Component 2: Alternative Homes and Business Locations
As noted in Rules #1 and #2 of the first part of this series, when choosing the right alternative home or homes, an effective Backup Plan must consider all the essential financial and family requirements. But sometimes, there are added benefits. For example, these alternative residences might also give some family members the ability to relocate temporarily or permanently for educational or career opportunities.
One key point worth noting is that alternative homes should “Do No Harm” to the family’s tax position. The family’s advisors must examine the tax ramifications (and opportunities) that would arise should all or some of the family decide to make this location their new “tax home”. This includes legal pre-immigration tax planning and assessment of any tax treaties with the family’s current tax jurisdiction. Consideration also needs to be given as to the “physical presence cost” of each alternative residence.
Finally, the future ability to convert residence status into citizenship through naturalisation is an important feature to consider and plan for if citizenship is of interest.
Component 3: International Access to Wealth
Having your family safe in an alternative residence but not having the financial means to maintain them or your business is far from ideal. The only thing worse would be that your assets are safe, but you and your family are in danger or trapped.
To avoid both of these situations, the family’s financial advisors must ensure that appropriate alternative financial resources are available for the family’s use if needed. It is worth noting that the location of these alternative resources does not necessarily need to be in the same jurisdictions as the family’s alternative residences. In fact, given tax and privacy issues, they often should not be in the same jurisdiction.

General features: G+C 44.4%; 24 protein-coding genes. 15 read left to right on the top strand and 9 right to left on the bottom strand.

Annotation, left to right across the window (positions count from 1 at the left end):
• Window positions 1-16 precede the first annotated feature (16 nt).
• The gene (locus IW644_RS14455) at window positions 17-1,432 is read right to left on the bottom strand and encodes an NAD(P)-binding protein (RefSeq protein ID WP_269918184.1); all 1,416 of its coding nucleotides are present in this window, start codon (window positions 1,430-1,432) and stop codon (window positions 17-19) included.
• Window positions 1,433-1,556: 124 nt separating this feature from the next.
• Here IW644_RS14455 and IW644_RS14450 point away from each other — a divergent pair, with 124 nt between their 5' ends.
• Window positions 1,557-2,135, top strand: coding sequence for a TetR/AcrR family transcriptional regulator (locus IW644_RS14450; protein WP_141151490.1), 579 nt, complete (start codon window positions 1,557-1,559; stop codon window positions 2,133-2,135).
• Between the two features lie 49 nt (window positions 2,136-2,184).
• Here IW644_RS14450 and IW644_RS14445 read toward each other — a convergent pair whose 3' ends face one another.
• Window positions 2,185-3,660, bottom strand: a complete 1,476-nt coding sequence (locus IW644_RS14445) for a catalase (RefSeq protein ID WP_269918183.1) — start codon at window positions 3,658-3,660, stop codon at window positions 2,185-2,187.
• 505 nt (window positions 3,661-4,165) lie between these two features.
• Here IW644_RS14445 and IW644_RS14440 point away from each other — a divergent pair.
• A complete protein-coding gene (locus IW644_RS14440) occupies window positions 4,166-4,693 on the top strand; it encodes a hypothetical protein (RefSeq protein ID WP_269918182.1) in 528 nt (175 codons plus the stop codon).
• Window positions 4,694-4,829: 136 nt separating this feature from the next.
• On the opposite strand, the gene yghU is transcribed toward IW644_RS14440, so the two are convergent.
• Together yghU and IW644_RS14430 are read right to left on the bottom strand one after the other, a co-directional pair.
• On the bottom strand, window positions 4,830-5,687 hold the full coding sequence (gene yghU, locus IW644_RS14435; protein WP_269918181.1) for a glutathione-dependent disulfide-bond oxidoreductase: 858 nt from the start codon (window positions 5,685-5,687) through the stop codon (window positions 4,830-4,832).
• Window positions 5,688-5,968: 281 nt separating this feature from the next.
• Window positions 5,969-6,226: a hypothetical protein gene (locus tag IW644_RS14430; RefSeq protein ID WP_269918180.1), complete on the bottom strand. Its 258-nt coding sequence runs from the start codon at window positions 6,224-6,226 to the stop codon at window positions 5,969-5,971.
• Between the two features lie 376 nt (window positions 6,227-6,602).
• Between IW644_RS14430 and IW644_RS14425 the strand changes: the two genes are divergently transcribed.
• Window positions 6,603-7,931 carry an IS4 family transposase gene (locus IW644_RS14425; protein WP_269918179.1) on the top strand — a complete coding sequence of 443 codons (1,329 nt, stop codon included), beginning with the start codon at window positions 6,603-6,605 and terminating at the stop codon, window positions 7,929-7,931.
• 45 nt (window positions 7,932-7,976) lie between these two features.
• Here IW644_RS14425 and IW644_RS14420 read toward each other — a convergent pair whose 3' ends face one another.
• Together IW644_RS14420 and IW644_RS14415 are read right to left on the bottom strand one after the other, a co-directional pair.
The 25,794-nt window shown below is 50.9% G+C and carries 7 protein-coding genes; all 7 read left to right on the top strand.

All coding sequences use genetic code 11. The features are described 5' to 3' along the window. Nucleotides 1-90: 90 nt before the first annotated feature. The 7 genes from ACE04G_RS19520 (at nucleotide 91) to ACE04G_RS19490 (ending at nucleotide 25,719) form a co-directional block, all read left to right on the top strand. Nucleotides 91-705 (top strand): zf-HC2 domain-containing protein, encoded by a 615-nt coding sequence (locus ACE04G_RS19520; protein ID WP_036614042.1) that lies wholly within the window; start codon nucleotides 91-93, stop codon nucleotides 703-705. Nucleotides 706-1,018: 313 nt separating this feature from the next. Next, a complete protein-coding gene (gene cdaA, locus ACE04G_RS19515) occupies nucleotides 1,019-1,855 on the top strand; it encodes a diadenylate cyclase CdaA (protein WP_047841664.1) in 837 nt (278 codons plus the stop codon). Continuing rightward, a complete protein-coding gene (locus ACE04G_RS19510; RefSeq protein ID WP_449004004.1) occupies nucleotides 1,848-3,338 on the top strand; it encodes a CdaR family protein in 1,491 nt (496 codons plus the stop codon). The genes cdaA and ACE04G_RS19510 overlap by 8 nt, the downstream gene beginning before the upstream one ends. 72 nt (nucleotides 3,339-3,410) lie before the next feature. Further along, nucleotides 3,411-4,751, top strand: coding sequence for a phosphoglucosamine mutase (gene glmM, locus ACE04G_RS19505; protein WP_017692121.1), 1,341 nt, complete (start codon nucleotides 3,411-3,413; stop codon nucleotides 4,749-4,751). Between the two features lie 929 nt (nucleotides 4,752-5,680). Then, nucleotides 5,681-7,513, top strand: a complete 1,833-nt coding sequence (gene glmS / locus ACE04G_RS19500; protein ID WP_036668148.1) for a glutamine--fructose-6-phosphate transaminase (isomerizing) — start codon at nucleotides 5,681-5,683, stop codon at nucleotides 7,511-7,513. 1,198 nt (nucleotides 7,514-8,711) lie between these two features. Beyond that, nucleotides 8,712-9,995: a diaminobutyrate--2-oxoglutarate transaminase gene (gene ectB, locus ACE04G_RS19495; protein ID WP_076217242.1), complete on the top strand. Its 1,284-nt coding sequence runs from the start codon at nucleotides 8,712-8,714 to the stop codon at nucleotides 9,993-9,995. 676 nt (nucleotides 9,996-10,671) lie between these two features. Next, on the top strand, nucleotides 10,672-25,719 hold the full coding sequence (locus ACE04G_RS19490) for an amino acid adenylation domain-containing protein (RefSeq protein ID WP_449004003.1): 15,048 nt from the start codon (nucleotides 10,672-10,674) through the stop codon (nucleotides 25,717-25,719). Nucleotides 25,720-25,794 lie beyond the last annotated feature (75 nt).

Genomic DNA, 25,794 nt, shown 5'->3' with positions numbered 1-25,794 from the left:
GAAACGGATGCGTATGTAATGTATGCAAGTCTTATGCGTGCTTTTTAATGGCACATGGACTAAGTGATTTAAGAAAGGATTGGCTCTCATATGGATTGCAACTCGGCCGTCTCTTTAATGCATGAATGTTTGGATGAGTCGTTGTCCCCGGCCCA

Given the significant amount of time required these days to complete a new financial institution’s “Know Your Client” process, it is definitely worthwhile to establish these new relationships outside of the home jurisdiction at the same time as the citizenship and residence elements are being put into place. In that way, any delay is avoided should there be a sudden requirement to move the bulk of the family wealth out of the home country.
In closing, in today’s world of rapidly rising threats to family wealth, well-being, and mobility, a properly designed and sustainable Backup Plan could well be the difference between future happiness and misery.
David Lesperance is a global leader of international tax and immigration advisors.
A published author in the field, his personal interest in these areas of law grew from his experience working as Canadian immigration and customs officer while studying law. Since being called to the bar in 1990, he has established his expertise with major law firms, his own law firm and as a private consultant. David has successfully advised scores of high and ultra high net-worth individuals and their families, many of whom continue to seek his counsel today. In addition he has provided pro bono advice to many governments on how to improve their Citizenship by Investment, Residence by Investment or Golden Visa type programs to better meet the needs of his global clients. David is supported by a team of professionals, some of whom have worked with him since the early 1990s.